Lower Temperatures Mean Lower Secondary Aeration Costs at Your Wastewater Treatment Facility

No Photo Available By: Evan Bowles

As Ron Eisele discussed in a previous blog post, operation of a wastewater treatment facility varies from season to season. Although engineers attempt to design treatment facilities for an optimal, cost effective operation, we all know that field operations are never as simple as they’re conceptualized in the office. Therefore, it’s up to the operators to further optimize the plant performance, and account for these seasonal variations. Some of the major changes in secondary biological performance include variation of MLSS concentrations, WAS flow rates, and solids retention times (i.e. sludge age or MCRT).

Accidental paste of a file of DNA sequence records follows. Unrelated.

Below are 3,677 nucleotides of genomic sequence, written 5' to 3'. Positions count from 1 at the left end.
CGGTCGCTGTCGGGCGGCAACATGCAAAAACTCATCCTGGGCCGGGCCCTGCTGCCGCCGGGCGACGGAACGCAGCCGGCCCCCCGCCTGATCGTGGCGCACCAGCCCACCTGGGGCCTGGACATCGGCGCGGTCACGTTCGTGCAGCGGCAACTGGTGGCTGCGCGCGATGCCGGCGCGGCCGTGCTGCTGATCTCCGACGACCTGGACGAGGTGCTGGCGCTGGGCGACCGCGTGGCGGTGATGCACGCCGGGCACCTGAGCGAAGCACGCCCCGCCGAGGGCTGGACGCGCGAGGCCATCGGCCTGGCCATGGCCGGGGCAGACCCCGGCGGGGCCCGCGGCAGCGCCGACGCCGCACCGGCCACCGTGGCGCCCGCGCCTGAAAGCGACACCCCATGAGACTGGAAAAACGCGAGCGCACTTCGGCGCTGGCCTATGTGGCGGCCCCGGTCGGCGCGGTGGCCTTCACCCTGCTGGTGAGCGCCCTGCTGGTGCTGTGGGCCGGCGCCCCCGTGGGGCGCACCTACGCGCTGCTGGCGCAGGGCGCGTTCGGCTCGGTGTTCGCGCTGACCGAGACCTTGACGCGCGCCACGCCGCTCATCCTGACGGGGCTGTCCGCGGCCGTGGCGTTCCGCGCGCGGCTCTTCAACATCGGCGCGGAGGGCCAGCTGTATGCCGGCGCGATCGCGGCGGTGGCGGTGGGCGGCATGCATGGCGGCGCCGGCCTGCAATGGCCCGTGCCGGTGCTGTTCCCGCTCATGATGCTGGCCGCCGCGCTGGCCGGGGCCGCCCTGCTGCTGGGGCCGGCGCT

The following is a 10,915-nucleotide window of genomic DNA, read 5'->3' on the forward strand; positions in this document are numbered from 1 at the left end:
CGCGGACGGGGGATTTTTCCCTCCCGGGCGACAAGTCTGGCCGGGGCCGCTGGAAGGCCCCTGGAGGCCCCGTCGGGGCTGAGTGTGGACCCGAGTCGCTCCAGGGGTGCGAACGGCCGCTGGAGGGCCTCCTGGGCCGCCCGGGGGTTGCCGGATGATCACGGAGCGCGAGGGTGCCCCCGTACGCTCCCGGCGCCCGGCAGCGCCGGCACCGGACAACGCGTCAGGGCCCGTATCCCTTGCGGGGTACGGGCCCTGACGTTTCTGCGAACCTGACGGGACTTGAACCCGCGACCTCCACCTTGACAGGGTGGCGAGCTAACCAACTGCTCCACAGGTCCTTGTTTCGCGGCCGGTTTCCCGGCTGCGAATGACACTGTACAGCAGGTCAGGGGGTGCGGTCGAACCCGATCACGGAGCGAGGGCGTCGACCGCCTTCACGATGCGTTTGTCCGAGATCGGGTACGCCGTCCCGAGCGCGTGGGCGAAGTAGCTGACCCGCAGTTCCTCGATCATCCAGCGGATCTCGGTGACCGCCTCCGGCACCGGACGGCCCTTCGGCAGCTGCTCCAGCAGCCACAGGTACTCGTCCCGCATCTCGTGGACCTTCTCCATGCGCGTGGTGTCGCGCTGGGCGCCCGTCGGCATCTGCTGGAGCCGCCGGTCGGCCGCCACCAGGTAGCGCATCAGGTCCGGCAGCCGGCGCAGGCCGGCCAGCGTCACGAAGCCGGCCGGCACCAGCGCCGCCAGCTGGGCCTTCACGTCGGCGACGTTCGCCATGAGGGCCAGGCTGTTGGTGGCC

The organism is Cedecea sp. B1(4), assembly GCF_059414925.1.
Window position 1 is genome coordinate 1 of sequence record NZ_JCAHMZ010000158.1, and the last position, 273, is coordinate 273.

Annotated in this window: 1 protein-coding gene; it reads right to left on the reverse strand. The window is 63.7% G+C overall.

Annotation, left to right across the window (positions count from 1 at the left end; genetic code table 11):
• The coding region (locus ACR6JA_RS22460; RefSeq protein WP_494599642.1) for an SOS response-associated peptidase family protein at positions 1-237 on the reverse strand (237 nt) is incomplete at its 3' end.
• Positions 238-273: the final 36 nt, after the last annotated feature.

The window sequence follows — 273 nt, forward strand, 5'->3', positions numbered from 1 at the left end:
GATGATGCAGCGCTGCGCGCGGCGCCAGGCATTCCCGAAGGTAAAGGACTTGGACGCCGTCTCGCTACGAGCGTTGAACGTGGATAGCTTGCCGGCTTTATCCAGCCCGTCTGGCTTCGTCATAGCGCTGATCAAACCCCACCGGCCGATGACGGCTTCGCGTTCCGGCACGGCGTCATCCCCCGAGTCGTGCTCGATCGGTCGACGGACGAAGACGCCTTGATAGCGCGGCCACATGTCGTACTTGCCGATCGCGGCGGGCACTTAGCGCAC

However, another very key item is the change in operation of the blowers that deliver D.O. to the aeration basins in the secondary biological treatment. As the temperature of wastewater varies with the seasons, its capacity to reach saturation of molecular oxygen also fluctuates. In the colder winter months, the wastewater is able to reach desired D.O. concentrations with less blower capacity than is required in the summer months. Therefore, in the warmer months, the blowers are typically required to deliver a higher airflow to the diffusers in the basin. Conversely, this means that colder months typically require less air from the blowers. Since aeration requirements can often account for the majority of a facility’s energy costs, this likely decrease in blower performance can yield a significant, welcome decrease in the power bill. Although this change must be carefully balanced with the necessary biological performance requirements (e.g. BOD oxidation, nitrification), it could potentially be obtained by usage of variable frequency drive, blower cycling, or any number of creative operational practices. Some of these basic alterations can save a significant chunk of change, and free up funds in the operations budget for that new lab equipment you’ve been eyeballing!